DHQ: Digital Humanities Quarterly
Volume 8 Number 2
2014 8.2  |  XMLPDFPrint

Burying Dead Projects: Depositing the Globalization Compendium

Shawn Day  <day_dot_shawn_at_gmail_dot_com>, University College Cork
Joyce Yu  <jmyu_at_ualberta_dot_ca>, University of Alberta


In the digital humanities we specialize in imagining and launching digital projects, but we rarely consider how to end them. In this paper we propose to discuss the ends of a particular digital project as a case study for the planning of ending. The project we focus on is the Globalization and Autonomy Online Compendium that was developed as a digital outcome of the Globalization and Autonomy project. Specifically, this paper will:

  1. Survey the general issues at stake when planning for the end of a digital project;
  2. Provide some background on the project and the Compendium;
  3. Discuss the underlying technologies that had to be dealt with;
  4. Address the specific problem of ending and how we prepared this project for archival deposit;
  5. And conclude by talking about some other ends that are really beginnings.

When can a digital scholarly project be considered finally “done”? Perhaps never. Something done is past, irrevocable, requiring nothing more and indeed immune from further action.  [Brown et al 2009]


In the digital humanities we specialize in imagining and launching digital projects, but we rarely consider how to end them. We imagine that all projects are dynamic and ongoing — taking on a life of their own. Rarely do we admit that some are moribund, or should be gracefully wound down. We don’t want to think about their ends so we don’t plan endings, and thus many projects are not properly documented and deposited. This is a shame, especially in a field that has thought so long and hard about preservation through the digital.
In this paper we propose to discuss the ends of a particular digital project as a case study for the planning of ending. The project we focus on is the Globalization and Autonomy Online Compendium that was developed as a digital outcome of the Globalization and Autonomy project.[1]
Specifically, this paper will:
  1. Survey the general issues at stake when planning for the end of a digital project;
  2. Provide some background on the project and the Compendium;
  3. Discuss the underlying technologies that had to be dealt with;
  4. Address the specific problem of ending and how we prepared this project for archival deposit;
  5. And conclude by talking about some other ends that are really beginnings.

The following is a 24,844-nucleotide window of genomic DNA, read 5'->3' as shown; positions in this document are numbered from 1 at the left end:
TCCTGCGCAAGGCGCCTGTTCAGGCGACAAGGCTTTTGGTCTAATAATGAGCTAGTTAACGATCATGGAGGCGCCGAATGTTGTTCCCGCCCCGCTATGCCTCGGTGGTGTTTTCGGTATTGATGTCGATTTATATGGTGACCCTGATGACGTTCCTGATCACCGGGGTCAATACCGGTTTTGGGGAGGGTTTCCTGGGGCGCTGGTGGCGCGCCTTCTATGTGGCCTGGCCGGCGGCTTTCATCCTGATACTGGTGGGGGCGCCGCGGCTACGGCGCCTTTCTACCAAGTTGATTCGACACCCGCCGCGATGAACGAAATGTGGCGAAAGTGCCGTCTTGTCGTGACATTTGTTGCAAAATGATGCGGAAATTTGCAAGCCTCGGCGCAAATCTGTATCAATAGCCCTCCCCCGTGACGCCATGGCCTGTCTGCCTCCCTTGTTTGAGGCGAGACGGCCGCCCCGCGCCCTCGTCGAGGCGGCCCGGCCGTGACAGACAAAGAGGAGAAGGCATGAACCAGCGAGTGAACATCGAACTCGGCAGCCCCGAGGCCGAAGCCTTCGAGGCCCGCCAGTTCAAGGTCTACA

The Problem of Endings

The vast expansion of digital resources and digitization technologies through the 1990’s meant that much of the attention of librarians, archivists, and researchers was dedicated to establishing best practices for preserving newly digitized cultural heritage materials. While born-digital research projects were developing in parallel to these large-scale digitizations, the work of establishing best practices for concluding and archiving those research projects necessarily involved both an extension of, and a significant departure from, the practice of digitization. As Margaret Hedstrom noted in 1998, “the critical role of digital libraries and archives in ensuring the future accessibility of information with enduring value has taken a back seat to enhancing access to current and actively used materials”  [Hedstrom 1998]. Still, Hedstrom is able to articulate two key departures for digital preservation: that preserving media alone cannot preserve “information with enduring value” and that technologies for mass storage do not translate into technologies for long-term preservation. Print-based projects found their conclusion in the physical medium (“book”, “article” etc.), and libraries and archives preserved those objects by means of acid-free paper, climate control, etc. The technology for mass storage did constitute a technology for long-term preservation. Born-digital research, on the other hand, has yet to comprehensively establish the conventions that will be capable of dealing with the now separate requirements of doneness and archival object — form and content. Each new project reveals nuances and complexities that we must address as we develop new best practices.
In the last few years, there have been a growing number of organizations that have been making advancements in digital preservation methods. This includes the Reference Model for an Open Archival Information System (OAIS), CEDARS (CURL, Consortium of University Research Libraries, Exemplars in Digital Archives-UK), National Library of Australia (NLA), and RLG/OCLC (Research Library Group). Indeed, librarians, archivists and other information professionals have a vital role to play in developing and maintaining such methods and standards, and in providing the stable end-point for deposit. As Kretzschmar and Potter persuasively argue, “collaboration with the university library is the only realistic option for long-term sustainability of digital humanities projects in the current environment”  [Kretzschmar and Potter 2010]. Given the exigencies of project funding, project leadership, and ever-shifting technological developments and demands, the stability of the institutional archive is vital.
Being aware of such efforts and debates, however, and successfully depositing a digital project, are not always the same thing. The Compendium did many things right, and in fact was forward-thinking in its approach to its own ending. Still, even with improved standards, thoughtful guidance, and more rigorous practices, important lessons were learned through the process. These will provide valuable guidance to future DH projects, and provide a significant supplement to the existing literature.